The After-School Hours

April 16, 2008
By Tyler Pollock, Grand Junction, CO

We are in a bad era in America: the era of obesity, laziness, and irresponsibility. The scary thing? Teens in high school are being let off the hook for this behavior, which has caused a slow movement to occur. Instead of wasting the day away on a bike, or on a basketball court, or playing a game of pick-up touch football, kids are indoors in front of a box furiously tapping buttons on a plastic joystick with their fingers. The point? Kids are not as active as they should be. The solution? After-school activities should be required for high school students.

The opportunity is given to kids to be social and make bonds with new people. This skill is vital in the work force. Communication skills can be deepened further because the students would be working as a team to reach a common goal. If kids can be motivated to work, then they can develop the idea that rewards come along with it. If teens that have many friends have fewer emotional and social problems in adulthood, then why wouldn’t parents want their kids to socialize as often as possible (given that the situation is not harmful and appropriate for the teen)?
Not only will it help kids socially, but it will also help kids stay out of trouble and extend the learning of discipline and responsibility. This will reach out to the kids who aren’t exposed to these things outside of the school property line. This is a big reason for the disrespect some students in school show towards their peers, teachers, and materials.
The manner in which we teach our kids discipline has changed over time. As recently as one generation ago and in some families today, physical punishment has been the means for getting the message across. However, in our society it is not socially acceptable to use this tactic, and to be completely honest, the effect of it can be seen. Kids are disrespectful to their elders, other kids, even their own parents. I have seen it with kids at my school and it’s sickening.

Another issue that has been in the news constantly is the fact that America is the fattest nation on this rock. Nearly two-thirds of adults and one-sixth of kids between the ages 6 and 19 are overweight (Lemonick). While fast food restaurant chains can come under fire here, the fact is people can still eat healthy at those restaurants. The individual has the power. For those teens who don’t necessarily make the best decisions when ordering nutritious food, staying healthy may begin to become more difficult. An after-school activity would provide an opportunity for students to stay fit. The exposure and motivation that they receive will help them overcome this obstacle.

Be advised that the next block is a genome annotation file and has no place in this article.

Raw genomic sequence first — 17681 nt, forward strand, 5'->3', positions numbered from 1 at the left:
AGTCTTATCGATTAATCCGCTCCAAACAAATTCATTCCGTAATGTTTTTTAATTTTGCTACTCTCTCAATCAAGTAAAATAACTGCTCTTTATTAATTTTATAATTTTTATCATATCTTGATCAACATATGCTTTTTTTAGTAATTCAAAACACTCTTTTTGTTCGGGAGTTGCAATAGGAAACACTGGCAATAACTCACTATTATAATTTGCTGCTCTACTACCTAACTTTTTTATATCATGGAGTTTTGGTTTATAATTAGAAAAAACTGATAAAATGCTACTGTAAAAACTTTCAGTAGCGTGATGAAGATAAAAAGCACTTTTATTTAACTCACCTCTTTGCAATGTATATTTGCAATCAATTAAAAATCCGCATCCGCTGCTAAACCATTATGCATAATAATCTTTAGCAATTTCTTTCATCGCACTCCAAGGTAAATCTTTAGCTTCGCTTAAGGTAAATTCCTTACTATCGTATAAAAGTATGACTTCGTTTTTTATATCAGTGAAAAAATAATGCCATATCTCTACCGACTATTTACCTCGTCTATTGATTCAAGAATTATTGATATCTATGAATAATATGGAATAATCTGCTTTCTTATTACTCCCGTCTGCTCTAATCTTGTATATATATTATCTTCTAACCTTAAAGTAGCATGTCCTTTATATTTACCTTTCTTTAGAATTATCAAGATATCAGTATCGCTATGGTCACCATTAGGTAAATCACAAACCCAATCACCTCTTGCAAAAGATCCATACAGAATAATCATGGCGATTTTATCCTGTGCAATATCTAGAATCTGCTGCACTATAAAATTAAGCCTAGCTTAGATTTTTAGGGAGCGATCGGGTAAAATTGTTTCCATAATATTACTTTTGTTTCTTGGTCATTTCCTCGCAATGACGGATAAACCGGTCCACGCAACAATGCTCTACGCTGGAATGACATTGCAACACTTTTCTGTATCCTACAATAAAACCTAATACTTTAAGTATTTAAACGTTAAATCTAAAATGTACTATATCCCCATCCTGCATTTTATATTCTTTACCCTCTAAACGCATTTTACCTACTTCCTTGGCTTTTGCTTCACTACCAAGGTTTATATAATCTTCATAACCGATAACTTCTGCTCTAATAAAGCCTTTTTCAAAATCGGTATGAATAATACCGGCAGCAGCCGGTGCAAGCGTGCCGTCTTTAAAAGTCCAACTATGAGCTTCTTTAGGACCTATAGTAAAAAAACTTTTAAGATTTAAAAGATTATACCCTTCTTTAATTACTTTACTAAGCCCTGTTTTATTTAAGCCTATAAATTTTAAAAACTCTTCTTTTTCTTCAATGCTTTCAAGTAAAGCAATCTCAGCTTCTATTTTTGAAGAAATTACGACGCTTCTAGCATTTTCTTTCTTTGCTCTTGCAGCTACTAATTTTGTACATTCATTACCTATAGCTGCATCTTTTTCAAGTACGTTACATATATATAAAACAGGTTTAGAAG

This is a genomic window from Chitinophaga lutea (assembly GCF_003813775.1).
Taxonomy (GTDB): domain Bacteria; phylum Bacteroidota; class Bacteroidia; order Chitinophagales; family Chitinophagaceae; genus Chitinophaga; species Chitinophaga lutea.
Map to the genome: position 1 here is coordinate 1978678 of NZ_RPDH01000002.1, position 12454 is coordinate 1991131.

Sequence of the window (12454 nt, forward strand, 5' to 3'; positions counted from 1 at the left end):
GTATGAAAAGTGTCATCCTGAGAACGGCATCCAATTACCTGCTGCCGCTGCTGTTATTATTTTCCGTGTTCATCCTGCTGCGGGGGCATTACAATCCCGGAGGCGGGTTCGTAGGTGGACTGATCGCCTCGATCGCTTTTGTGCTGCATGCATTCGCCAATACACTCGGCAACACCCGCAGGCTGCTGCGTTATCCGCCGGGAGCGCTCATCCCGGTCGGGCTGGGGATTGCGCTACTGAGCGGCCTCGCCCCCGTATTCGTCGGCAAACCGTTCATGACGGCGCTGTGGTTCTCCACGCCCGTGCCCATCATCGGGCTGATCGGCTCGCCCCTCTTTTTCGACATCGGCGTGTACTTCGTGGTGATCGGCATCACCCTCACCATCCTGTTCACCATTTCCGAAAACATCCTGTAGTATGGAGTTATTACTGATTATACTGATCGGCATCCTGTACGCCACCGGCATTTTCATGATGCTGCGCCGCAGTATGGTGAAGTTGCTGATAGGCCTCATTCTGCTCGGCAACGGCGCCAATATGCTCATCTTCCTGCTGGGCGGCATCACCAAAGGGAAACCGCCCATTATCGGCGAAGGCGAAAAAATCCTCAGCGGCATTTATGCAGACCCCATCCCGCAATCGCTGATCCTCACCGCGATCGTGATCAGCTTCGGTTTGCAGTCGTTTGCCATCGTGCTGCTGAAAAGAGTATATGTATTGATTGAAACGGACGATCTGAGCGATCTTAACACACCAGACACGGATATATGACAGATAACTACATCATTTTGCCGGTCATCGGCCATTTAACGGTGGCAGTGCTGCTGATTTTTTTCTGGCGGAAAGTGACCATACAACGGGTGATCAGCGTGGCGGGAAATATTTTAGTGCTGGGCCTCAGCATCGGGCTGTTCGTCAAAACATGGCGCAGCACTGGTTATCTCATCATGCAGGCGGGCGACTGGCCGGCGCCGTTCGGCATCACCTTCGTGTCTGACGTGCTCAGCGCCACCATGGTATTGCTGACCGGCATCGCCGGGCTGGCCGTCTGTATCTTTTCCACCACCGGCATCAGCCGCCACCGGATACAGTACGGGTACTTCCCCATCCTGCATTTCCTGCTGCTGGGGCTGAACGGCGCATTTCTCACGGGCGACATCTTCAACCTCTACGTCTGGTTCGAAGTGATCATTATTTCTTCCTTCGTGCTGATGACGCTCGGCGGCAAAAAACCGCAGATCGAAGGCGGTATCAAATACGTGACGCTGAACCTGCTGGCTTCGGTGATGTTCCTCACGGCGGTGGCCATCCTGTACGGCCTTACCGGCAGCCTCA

Now a thought may trickle through some people’s minds that requiring a student to participate in an activity will be no more productive than say the average physical education class. Nor will it enforce good behavior any better than a positive behavior support system. However, by allowing the student the option to choose a club or sport or to create his or her own will give the students a common goal and make the activity enjoyable and positive as long as teachers and coaches are stressing the principles behind it.

After-school activities have the potential to solve many problems that our communities are facing today. I challenge you, instead of watching our world change for the worse, step out and take action. Problems do not solve themselves and people in this nation need to realize that we need to start getting healthier, getting the teen criminals off the streets, and getting more students socially prepared for the working force. Start up a club, coach a sport, or do something to make an effort for change. Nothing is impossible as long as there is someone willing to work. It’s time for a new era, America.

Similar Articles


This article has 0 comments.

Parkland Book